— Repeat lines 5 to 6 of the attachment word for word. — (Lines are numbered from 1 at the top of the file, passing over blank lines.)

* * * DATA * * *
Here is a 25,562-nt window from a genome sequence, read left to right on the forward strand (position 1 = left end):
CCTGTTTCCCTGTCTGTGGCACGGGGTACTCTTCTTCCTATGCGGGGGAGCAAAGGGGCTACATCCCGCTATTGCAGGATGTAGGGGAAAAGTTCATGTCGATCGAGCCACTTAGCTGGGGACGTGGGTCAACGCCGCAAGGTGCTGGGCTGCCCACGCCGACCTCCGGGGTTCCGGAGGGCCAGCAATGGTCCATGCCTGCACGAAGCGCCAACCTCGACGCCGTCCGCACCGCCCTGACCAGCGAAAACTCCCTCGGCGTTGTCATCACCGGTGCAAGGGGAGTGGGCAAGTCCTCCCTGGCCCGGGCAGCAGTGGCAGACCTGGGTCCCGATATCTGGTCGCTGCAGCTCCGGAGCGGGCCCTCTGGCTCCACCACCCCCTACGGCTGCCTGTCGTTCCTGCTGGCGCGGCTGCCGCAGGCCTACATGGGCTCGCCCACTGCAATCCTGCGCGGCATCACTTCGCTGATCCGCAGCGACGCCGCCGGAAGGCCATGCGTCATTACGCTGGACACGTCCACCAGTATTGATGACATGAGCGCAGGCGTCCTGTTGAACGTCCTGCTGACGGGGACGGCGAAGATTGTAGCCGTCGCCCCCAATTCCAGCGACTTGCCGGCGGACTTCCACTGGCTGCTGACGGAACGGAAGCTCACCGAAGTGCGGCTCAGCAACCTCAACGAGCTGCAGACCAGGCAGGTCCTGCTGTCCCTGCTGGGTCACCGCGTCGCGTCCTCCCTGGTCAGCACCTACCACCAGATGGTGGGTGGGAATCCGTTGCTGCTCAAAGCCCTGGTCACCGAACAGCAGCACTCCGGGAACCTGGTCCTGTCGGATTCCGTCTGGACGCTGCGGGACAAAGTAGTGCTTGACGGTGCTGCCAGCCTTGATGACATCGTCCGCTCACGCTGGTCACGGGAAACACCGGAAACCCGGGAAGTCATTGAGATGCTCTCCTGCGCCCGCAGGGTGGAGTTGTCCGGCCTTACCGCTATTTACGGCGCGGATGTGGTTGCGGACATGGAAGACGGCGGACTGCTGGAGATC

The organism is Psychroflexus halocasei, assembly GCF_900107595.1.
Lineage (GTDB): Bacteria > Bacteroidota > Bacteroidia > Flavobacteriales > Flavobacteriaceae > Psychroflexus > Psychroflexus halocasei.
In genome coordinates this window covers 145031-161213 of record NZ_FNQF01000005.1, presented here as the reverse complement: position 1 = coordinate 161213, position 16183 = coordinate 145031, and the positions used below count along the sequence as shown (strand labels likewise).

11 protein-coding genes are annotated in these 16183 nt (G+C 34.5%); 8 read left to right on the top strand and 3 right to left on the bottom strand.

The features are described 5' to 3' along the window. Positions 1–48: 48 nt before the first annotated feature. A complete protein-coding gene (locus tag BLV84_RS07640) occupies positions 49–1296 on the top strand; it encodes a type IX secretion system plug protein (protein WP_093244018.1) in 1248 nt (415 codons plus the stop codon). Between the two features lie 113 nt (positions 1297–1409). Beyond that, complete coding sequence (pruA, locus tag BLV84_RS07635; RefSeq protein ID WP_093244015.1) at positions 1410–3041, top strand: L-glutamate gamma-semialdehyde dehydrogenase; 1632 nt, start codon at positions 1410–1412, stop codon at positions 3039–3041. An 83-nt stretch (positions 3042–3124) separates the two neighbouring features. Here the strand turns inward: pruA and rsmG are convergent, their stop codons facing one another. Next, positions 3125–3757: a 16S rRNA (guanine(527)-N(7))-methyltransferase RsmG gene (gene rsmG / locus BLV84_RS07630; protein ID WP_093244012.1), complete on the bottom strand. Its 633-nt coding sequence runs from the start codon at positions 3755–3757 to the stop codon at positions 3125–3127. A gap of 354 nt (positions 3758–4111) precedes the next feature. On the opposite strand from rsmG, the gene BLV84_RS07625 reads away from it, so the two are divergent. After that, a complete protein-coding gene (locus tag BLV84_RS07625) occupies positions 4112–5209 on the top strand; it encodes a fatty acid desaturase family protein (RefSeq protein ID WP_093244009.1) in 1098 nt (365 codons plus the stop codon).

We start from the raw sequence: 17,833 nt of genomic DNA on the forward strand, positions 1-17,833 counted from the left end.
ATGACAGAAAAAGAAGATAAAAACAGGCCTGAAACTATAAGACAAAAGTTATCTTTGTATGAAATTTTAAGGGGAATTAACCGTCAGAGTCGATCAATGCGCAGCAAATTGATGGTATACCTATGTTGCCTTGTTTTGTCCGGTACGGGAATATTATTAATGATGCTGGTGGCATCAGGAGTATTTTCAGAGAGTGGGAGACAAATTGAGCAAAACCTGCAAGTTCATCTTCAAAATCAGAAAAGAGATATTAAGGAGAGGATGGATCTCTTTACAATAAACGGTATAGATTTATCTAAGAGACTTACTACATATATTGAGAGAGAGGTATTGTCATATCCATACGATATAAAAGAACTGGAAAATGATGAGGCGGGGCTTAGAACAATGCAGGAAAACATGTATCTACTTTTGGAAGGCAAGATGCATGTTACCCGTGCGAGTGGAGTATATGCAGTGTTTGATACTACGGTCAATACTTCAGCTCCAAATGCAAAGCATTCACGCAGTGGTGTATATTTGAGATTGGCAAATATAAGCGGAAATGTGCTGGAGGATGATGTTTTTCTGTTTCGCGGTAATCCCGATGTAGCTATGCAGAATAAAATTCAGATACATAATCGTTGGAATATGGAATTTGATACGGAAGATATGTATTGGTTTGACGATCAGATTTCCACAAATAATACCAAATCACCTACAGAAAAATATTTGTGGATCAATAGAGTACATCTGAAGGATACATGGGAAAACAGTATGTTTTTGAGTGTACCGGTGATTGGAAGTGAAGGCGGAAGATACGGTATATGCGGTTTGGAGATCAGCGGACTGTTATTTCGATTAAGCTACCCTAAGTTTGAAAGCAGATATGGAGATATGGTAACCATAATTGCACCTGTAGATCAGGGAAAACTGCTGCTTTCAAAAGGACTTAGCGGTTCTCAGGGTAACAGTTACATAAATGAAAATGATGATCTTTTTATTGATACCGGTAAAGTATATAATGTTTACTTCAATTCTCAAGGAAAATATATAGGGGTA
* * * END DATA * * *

In genome coordinates this window covers 145031-161213 of record NZ_FNQF01000005.1, presented here as the reverse complement: position 1 = coordinate 161213, position 16183 = coordinate 145031, and the positions used below count along the sequence as shown (strand labels likewise).

11 protein-coding genes are annotated in these 16183 nt (G+C 34.5%); 8 read left to right on the top strand and 3 right to left on the bottom strand.